By Jason Pack and Rhiannon Smith
The European economy may be about to get a boost from an unlikely source. On September 28, OPEC announced that it had reached an understanding to cut its members oil output.
If finalized at the next OPEC summit on November 30 and then implemented, this decision would drive up petroleum prices, putting the squeeze on Southern Europe’s struggling oil-dependent economies, especially Italy, Spain, Portugal and Greece.
Fortunately for the Continent’s shaky recovery, there is a chance that the oil could continue to flow.
Libya — along with Nigeria and Iran — has been granted an exemption from these cuts, as they currently have far less market share than they traditionally occupy. And while steady increases in Iranian production have been built into the markets’ and OPEC’s models, until very recently, it seemed that Libya was so mired in civil strife that increasing production was a far-flung fantasy. But due to recent power shifts, Libya now has both the incentive — and potentially the capacity — to reopen the taps.
As recently as a month ago, control of Libya’s key oil crescent ports was divided. For the past two years, the Libyan militia leader Ibrahim Jadhran held the country’s two highest capacity oil ports, Ras Lanuf and Sidra, keeping them offline. But control of two other critical ports — Zuetina and Brega, then the region’s only operational port — was contested.
On September 11, however, the balance of power shifted, as the rogue general Khalifa Haftar attacked Jadhran’s forces, consolidating control of all four ports. Since then, Libya’s oil production has slowly but steadily increased. Barring a dramatic shift in political alliances — always a possibility in Libya — this trend seems set to continue. For Libya, the incentives to increase production are mammoth and for once the major stakeholders in the country are all able to benefit from increased flows of cash.
The Libyan economy is in shambles and its sovereign assets are swiftly wasting away. The revenues that increased production would bring — especially at a time when other producers are cutting back — would be enormously beneficial for the foundering U.N.-backed government.
Indeed, although Haftar’s victories in the oil crescent do not mark a significant step toward national unity, they do imply an economic alliance. Haftar has long been considered an opponent of the UN-backed government in Tripoli, but with his control of the ports, that has partially changed, and he was quickly able to secure a deal in which oil would be exported under the banner of the National Oil Corporation (NOC), the government oil company.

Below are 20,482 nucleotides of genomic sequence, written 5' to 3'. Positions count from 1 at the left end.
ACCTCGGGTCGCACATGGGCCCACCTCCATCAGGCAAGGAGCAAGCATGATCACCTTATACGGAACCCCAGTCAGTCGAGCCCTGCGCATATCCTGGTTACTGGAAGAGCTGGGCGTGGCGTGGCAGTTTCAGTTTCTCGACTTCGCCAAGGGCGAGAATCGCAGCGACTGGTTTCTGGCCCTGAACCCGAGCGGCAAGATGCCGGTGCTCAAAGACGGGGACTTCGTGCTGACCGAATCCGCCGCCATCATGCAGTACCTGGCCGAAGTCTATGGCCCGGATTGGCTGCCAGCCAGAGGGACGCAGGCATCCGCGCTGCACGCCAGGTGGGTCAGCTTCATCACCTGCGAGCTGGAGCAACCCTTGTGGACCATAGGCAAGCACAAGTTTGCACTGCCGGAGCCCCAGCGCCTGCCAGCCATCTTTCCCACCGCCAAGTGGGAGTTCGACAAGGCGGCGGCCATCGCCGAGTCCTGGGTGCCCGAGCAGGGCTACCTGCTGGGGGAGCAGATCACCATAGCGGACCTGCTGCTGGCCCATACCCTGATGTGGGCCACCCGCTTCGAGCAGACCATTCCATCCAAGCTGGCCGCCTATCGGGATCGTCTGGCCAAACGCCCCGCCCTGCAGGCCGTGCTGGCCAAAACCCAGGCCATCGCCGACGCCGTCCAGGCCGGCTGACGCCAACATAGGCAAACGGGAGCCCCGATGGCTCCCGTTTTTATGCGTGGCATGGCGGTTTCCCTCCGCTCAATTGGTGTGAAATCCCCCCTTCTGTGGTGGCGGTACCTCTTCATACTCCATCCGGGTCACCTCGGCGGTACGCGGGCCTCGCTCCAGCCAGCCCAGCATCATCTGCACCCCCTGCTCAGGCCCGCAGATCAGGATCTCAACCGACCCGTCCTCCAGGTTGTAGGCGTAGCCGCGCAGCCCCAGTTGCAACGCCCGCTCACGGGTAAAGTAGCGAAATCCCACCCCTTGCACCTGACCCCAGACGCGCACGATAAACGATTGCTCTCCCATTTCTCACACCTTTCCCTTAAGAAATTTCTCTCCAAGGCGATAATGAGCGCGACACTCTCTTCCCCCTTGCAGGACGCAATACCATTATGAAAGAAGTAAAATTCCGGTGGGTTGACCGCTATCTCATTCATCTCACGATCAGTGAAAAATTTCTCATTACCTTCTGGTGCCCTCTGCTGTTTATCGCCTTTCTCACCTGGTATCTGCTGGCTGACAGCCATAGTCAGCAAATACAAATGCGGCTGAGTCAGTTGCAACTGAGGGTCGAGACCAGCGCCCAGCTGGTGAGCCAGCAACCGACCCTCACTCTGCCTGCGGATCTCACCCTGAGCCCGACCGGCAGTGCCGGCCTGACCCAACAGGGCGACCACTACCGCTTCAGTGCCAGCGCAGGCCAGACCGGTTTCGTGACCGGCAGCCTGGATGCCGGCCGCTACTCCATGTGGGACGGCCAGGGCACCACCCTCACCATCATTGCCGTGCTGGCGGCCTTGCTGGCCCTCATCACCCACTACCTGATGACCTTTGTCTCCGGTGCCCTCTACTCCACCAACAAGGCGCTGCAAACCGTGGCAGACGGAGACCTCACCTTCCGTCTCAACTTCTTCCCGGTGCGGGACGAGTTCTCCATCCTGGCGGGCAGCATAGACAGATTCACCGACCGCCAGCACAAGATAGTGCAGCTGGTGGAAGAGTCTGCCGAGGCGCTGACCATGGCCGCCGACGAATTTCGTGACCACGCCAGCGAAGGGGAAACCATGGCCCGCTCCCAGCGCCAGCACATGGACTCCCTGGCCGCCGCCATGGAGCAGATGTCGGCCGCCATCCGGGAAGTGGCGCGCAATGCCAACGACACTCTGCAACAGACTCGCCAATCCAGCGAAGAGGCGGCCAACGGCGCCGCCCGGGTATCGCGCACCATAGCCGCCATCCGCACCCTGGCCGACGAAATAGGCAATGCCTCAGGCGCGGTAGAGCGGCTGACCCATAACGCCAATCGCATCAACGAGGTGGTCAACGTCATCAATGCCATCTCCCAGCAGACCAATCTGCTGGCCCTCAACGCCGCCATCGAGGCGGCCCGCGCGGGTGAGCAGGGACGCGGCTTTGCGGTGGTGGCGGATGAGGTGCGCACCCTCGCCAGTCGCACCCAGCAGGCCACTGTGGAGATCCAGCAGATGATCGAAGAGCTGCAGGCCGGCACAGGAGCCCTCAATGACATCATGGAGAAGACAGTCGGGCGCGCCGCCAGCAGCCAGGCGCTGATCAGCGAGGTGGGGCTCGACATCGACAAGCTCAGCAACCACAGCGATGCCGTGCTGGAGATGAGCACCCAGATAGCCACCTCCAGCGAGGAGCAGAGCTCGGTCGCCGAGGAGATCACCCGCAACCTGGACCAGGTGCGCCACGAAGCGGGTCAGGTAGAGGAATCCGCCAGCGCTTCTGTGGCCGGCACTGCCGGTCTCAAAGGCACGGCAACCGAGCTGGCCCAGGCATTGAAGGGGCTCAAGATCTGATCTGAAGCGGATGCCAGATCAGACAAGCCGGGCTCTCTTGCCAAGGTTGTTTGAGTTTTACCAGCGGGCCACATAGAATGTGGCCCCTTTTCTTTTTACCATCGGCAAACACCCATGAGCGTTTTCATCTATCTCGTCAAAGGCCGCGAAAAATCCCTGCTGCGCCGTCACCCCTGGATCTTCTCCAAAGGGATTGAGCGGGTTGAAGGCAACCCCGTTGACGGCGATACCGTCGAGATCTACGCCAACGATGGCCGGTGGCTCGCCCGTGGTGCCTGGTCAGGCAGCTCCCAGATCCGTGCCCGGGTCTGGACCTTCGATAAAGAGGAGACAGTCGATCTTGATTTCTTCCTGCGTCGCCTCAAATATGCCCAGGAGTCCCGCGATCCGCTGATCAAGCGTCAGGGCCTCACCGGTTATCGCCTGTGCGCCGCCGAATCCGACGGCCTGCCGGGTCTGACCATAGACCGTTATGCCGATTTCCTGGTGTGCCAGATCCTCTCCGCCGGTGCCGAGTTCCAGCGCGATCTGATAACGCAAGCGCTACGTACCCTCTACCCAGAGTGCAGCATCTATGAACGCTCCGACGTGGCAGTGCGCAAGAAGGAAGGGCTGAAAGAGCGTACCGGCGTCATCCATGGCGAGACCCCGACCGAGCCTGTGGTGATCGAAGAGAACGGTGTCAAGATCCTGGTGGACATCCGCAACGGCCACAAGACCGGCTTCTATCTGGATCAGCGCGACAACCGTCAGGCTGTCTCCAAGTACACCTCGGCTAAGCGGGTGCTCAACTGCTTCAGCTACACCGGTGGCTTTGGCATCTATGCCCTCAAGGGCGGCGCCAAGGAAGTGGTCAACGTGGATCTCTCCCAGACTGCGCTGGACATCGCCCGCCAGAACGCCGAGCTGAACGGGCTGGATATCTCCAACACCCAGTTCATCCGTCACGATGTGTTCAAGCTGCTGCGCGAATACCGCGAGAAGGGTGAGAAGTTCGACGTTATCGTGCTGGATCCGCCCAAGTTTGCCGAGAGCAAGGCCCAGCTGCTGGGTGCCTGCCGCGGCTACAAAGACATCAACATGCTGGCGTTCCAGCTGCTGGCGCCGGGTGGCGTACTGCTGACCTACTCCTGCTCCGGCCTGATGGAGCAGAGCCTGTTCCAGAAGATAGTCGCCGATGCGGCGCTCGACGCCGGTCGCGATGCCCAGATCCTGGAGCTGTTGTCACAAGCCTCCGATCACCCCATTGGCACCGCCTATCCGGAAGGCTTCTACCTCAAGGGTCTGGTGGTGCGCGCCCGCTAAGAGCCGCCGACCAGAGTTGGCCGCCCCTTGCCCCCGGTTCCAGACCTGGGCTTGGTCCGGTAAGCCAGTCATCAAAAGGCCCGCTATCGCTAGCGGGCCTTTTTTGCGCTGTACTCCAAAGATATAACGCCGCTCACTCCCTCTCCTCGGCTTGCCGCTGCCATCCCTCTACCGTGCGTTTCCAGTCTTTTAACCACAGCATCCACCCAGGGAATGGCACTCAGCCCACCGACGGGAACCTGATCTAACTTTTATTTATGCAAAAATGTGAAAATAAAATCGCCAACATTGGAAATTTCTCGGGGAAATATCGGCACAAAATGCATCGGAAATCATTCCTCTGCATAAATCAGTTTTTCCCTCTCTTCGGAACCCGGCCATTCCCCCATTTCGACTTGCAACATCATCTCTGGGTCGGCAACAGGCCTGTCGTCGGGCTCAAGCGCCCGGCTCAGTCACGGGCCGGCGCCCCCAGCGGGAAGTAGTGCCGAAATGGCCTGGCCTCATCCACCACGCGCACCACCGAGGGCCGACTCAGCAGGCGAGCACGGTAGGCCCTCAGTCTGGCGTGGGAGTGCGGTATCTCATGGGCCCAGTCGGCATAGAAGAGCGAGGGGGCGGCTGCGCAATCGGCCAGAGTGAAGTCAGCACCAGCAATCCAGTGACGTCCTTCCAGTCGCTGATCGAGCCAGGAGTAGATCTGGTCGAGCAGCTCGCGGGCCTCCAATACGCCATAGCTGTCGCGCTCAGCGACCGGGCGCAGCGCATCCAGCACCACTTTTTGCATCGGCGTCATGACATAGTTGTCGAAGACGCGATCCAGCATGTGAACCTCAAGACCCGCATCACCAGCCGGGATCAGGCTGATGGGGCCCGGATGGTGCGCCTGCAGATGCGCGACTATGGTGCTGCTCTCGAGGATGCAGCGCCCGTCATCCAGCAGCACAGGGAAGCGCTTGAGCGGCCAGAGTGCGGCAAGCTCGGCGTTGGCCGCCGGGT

On 21 September, international exports of stored crude resumed from Ras Lanuf for the first time since 2014, and on 6 October, they also resumed from Zuetina. And there are signs that Sidra will soon be operational, as other oil fields are coming back on line. The government has charged the NOC with carrying out much-needed repairs and maintenance, turning the until-recently moribund ports into hives of activity. There are also reports of external contractors resuming work in Libya.
Meanwhile, while Jadhran has attempted to reclaim the ports, Haftar has proven to be the stronger of the two. Jadhran’s counterattack against Ras Lanuf and Sidra on 18 September was easily routed. Most of Jadhran’s supporters have defected, including the tribal sheikhs who had previously backed him. His remaining loyalists are fragmented and few. Meanwhile, the Islamic State, which last year held swaths of coastal territory along the western edge of the oil crescent has already been essentially defeated. Its area of influence and operation is limited to one square km in the center of Sirte.
As a result, Libyan oil production is on the rise. In early October, it reached 500,000 barrels per day, up from 260,000 in August. The revenues from exports flow to the UN-backed Presidential Council through the Central Bank of Libya (CBL). The NOC has said it plans to increase production and exports to 900,000 barrels per day by the end of the year, and while Libyan estimations of future production should usually be taken with a grain of salt, this time, it seems completely possible.
To be sure, production figures could once again plunge as quickly as they rose. And yet, there’s reason to imagine that it will not. With the Islamic State and Jadhran’s forces marginalized, for the first time since 2014, the country’s main political players are all in a position to benefit from the flowing oil. And that’s good news for Europe — especially for the crisis-mired southern countries, which are largely dependent on the type of sweet crude that Libya exports.
Jason Pack is President of Libya-Analysis, Founder of EyeOnISISinLibya.com and North Africa Analyst at Risk Intelligence.
Rhiannon Smith is Managing Director of Libya-Analysis and Deputy Director of EyeOnISISinLibya.com